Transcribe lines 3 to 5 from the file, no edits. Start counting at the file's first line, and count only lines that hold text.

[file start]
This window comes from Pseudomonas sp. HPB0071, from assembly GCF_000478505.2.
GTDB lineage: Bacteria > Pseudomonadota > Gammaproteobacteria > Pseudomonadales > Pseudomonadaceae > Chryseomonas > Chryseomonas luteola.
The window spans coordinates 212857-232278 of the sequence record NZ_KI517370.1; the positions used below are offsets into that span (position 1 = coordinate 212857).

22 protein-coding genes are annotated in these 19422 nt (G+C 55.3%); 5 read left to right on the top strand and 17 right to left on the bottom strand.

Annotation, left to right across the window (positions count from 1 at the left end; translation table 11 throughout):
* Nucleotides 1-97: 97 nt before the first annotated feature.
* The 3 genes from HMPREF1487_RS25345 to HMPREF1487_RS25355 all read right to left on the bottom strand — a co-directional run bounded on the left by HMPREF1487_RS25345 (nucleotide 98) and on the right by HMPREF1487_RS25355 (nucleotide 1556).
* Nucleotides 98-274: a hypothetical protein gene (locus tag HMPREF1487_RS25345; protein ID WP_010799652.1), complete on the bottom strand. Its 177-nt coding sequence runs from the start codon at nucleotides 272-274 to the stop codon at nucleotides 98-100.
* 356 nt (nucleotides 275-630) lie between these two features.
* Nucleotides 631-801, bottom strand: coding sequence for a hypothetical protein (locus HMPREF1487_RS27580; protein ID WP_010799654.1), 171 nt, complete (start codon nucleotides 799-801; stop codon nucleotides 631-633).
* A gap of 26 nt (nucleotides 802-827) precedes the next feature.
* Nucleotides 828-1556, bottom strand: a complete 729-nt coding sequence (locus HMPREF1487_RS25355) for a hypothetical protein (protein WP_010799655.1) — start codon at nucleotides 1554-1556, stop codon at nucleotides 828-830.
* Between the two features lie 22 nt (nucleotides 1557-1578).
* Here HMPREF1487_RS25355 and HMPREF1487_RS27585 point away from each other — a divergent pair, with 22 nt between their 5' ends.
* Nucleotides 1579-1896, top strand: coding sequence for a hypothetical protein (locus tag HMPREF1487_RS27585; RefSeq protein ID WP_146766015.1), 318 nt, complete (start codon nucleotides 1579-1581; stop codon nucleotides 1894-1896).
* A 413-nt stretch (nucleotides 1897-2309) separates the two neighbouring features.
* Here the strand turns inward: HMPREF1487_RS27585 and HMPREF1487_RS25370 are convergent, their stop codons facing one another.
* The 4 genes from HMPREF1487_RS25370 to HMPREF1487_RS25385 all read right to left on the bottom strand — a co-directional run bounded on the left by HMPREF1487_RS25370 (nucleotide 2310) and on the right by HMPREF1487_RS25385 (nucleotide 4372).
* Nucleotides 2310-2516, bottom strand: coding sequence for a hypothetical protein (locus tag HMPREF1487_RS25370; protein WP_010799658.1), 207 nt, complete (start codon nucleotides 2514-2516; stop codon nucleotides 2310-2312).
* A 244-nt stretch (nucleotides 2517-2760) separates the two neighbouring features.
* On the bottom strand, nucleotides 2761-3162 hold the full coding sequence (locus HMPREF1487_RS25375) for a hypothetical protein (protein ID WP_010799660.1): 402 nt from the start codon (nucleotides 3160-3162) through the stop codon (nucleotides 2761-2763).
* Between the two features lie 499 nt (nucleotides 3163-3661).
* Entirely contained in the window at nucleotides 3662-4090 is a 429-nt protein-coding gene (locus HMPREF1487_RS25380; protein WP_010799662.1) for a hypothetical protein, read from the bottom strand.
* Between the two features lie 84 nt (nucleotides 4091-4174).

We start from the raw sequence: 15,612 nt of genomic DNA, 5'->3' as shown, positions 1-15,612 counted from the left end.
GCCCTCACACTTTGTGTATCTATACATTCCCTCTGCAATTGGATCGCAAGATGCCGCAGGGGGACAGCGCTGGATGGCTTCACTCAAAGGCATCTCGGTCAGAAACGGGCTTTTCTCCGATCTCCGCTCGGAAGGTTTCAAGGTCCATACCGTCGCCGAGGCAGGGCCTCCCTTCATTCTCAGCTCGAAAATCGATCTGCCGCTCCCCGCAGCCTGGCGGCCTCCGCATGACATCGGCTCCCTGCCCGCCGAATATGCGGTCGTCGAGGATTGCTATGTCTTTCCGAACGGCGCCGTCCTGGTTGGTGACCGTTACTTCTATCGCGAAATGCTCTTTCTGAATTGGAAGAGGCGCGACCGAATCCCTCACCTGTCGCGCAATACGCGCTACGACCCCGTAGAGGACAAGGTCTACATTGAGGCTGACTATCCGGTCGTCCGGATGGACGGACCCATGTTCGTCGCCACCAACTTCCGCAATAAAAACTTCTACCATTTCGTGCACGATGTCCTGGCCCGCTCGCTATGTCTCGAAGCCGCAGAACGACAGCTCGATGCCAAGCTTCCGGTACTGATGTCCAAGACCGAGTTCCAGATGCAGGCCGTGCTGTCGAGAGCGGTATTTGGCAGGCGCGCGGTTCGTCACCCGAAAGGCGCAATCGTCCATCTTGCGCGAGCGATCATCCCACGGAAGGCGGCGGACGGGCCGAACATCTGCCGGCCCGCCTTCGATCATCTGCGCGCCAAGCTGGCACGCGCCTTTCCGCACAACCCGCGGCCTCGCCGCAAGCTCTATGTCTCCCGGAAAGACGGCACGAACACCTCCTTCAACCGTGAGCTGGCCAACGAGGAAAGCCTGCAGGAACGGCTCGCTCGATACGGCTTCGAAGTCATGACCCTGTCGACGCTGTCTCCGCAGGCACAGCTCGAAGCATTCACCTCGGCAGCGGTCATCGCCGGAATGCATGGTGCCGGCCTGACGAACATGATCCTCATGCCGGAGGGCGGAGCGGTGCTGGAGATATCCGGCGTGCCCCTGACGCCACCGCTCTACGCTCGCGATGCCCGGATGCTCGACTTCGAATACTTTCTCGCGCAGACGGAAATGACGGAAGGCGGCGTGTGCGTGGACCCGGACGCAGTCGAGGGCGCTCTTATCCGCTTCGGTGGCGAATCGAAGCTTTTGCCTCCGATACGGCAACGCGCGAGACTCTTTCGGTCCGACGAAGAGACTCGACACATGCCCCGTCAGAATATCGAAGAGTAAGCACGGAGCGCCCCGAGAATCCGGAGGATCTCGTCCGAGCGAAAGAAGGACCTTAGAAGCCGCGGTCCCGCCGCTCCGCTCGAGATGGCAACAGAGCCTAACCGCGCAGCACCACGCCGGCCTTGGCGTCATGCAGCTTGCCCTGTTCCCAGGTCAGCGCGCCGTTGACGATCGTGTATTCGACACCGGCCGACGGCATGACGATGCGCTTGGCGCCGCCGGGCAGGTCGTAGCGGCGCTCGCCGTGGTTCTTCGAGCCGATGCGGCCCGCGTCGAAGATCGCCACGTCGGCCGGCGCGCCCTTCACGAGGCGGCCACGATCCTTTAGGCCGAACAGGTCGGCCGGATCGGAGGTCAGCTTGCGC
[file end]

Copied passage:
The window spans coordinates 212857-232278 of the sequence record NZ_KI517370.1; the positions used below are offsets into that span (position 1 = coordinate 212857).

22 protein-coding genes are annotated in these 19422 nt (G+C 55.3%); 5 read left to right on the top strand and 17 right to left on the bottom strand.

Annotation, left to right across the window (positions count from 1 at the left end; translation table 11 throughout):